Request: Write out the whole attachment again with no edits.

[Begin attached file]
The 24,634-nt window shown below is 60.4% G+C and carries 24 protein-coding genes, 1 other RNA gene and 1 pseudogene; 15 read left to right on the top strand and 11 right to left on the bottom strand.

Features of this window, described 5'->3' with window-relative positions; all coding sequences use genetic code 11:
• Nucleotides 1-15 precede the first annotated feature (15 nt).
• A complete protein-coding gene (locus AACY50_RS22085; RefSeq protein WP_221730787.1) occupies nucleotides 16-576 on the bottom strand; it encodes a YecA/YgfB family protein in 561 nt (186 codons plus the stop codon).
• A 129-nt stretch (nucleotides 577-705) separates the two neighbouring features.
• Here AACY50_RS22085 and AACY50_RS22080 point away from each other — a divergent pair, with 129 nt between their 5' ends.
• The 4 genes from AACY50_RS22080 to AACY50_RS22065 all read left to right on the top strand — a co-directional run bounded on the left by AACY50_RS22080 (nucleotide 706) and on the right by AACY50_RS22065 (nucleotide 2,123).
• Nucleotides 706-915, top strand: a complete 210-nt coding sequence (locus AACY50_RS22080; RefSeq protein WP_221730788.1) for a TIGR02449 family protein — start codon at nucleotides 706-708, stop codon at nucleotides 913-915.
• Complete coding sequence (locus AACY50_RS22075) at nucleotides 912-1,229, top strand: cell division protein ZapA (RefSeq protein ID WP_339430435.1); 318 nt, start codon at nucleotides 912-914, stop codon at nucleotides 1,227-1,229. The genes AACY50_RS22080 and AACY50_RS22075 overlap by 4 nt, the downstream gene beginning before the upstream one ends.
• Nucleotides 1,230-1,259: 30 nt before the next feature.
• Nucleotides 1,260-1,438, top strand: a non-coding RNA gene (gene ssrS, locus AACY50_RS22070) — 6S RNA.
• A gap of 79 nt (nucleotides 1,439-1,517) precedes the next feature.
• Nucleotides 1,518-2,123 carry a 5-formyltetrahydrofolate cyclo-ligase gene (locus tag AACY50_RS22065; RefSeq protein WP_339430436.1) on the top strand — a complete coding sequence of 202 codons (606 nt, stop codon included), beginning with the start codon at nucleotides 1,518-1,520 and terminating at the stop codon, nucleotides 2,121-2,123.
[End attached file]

The 24,634-nt window shown below is 60.4% G+C and carries 24 protein-coding genes, 1 other RNA gene and 1 pseudogene; 15 read left to right on the top strand and 11 right to left on the bottom strand.

Features of this window, described 5'->3' with window-relative positions; all coding sequences use genetic code 11:
• Nucleotides 1-15 precede the first annotated feature (15 nt).
• A complete protein-coding gene (locus AACY50_RS22085; RefSeq protein WP_221730787.1) occupies nucleotides 16-576 on the bottom strand; it encodes a YecA/YgfB family protein in 561 nt (186 codons plus the stop codon).
• A 129-nt stretch (nucleotides 577-705) separates the two neighbouring features.
• Here AACY50_RS22085 and AACY50_RS22080 point away from each other — a divergent pair, with 129 nt between their 5' ends.
• The 4 genes from AACY50_RS22080 to AACY50_RS22065 all read left to right on the top strand — a co-directional run bounded on the left by AACY50_RS22080 (nucleotide 706) and on the right by AACY50_RS22065 (nucleotide 2,123).
• Nucleotides 706-915, top strand: a complete 210-nt coding sequence (locus AACY50_RS22080; RefSeq protein WP_221730788.1) for a TIGR02449 family protein — start codon at nucleotides 706-708, stop codon at nucleotides 913-915.
• Complete coding sequence (locus AACY50_RS22075) at nucleotides 912-1,229, top strand: cell division protein ZapA (RefSeq protein ID WP_339430435.1); 318 nt, start codon at nucleotides 912-914, stop codon at nucleotides 1,227-1,229. The genes AACY50_RS22080 and AACY50_RS22075 overlap by 4 nt, the downstream gene beginning before the upstream one ends.
• Nucleotides 1,230-1,259: 30 nt before the next feature.
• Nucleotides 1,260-1,438, top strand: a non-coding RNA gene (gene ssrS, locus AACY50_RS22070) — 6S RNA.
• A gap of 79 nt (nucleotides 1,439-1,517) precedes the next feature.
• Nucleotides 1,518-2,123 carry a 5-formyltetrahydrofolate cyclo-ligase gene (locus tag AACY50_RS22065; RefSeq protein WP_339430436.1) on the top strand — a complete coding sequence of 202 codons (606 nt, stop codon included), beginning with the start codon at nucleotides 1,518-1,520 and terminating at the stop codon, nucleotides 2,121-2,123.